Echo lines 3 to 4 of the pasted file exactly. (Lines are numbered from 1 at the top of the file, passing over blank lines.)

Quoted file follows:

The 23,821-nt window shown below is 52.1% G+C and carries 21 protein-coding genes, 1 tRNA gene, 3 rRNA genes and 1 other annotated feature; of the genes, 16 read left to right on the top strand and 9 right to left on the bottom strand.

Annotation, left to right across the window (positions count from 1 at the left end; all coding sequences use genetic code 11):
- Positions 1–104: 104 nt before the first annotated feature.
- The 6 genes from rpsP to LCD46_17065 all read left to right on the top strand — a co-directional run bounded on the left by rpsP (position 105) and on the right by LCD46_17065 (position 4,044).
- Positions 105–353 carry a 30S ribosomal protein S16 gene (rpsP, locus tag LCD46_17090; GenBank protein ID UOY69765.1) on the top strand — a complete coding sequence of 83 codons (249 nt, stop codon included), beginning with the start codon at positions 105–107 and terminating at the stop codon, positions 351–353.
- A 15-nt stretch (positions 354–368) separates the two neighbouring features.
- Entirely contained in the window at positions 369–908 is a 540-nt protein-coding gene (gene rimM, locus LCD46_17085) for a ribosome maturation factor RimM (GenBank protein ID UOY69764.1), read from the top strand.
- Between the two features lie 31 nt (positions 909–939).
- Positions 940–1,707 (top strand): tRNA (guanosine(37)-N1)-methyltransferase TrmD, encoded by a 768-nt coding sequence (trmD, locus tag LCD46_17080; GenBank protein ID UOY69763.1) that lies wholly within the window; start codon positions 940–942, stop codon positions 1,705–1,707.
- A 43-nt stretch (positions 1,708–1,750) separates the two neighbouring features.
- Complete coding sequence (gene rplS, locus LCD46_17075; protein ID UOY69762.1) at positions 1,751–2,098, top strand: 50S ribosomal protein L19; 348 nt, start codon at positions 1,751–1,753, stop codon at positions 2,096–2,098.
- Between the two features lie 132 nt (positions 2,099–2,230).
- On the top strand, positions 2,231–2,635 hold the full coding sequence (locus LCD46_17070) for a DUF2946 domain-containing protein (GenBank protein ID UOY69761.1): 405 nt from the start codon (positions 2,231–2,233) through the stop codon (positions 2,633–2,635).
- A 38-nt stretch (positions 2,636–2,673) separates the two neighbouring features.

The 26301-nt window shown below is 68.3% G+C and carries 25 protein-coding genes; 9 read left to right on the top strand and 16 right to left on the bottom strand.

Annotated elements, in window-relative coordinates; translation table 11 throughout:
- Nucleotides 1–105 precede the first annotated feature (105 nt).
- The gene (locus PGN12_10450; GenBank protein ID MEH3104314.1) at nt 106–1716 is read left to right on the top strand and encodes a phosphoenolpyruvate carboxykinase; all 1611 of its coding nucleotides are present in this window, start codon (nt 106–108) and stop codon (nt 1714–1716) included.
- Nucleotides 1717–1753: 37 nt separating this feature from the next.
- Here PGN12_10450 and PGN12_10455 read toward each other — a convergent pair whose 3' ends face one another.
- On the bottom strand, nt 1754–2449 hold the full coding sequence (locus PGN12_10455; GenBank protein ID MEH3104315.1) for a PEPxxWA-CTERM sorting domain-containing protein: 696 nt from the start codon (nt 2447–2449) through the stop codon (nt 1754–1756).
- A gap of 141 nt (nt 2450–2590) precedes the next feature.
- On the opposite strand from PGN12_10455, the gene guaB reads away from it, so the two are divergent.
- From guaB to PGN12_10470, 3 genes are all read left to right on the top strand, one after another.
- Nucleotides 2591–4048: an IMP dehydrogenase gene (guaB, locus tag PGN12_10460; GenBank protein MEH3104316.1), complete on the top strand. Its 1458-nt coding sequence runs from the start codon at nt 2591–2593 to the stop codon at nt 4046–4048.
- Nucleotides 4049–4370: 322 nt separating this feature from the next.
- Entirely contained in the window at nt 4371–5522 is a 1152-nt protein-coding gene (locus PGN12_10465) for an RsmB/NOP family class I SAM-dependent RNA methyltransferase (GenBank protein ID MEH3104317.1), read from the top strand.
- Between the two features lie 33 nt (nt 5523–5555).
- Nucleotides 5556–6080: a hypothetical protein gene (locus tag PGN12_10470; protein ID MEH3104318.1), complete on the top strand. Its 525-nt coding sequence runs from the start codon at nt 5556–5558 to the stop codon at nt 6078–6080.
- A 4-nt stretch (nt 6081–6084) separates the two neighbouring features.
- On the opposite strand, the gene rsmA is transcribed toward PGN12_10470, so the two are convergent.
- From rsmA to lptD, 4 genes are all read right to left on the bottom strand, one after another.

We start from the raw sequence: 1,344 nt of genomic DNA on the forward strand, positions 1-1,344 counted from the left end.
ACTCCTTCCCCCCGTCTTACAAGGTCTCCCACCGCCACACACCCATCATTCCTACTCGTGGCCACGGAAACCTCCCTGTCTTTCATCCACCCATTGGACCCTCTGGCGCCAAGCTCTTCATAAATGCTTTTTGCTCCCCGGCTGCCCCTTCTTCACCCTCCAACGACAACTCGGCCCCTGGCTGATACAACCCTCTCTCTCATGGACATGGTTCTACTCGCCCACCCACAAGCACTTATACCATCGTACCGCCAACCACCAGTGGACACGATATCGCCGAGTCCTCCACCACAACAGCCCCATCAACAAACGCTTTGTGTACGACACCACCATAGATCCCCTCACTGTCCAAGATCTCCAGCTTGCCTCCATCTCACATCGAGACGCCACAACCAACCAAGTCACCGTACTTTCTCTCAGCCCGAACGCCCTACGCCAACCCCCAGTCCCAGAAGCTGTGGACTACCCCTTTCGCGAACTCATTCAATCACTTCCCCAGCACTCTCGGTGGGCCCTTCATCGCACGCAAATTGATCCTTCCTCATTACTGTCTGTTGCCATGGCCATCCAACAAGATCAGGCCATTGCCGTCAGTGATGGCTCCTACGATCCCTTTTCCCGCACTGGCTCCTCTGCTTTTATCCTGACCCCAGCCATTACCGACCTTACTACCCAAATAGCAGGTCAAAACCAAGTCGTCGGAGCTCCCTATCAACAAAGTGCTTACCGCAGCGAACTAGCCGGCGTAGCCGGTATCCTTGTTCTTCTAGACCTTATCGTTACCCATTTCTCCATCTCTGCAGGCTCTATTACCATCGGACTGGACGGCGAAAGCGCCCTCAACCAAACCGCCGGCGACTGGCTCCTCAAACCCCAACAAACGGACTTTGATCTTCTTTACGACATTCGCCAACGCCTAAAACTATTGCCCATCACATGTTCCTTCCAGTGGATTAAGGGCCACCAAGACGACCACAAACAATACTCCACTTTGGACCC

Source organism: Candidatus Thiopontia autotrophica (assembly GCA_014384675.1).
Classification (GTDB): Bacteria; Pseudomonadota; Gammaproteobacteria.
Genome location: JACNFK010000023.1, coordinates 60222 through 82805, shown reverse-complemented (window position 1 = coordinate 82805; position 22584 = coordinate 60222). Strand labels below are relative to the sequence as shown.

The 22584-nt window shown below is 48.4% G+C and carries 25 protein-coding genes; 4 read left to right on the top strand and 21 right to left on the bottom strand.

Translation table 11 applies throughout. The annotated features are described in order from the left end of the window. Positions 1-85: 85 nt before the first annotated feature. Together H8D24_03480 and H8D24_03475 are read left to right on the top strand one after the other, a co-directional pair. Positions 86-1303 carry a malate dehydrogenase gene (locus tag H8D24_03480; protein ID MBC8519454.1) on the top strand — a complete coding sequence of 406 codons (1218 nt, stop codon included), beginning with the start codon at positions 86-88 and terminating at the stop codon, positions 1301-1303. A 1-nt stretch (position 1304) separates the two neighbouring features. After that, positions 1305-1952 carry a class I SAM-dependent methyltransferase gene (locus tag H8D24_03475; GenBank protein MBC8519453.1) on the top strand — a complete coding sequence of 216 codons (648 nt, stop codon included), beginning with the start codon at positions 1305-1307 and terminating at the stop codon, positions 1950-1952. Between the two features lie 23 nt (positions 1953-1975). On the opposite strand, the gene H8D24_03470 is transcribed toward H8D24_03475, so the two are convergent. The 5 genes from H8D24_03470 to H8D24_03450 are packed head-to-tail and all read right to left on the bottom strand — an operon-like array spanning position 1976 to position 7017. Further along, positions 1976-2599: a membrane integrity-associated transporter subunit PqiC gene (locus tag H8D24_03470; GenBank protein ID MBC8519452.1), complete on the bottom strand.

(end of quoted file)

- Positions 1–104: 104 nt before the first annotated feature.
- The 6 genes from rpsP to LCD46_17065 all read left to right on the top strand — a co-directional run bounded on the left by rpsP (position 105) and on the right by LCD46_17065 (position 4,044).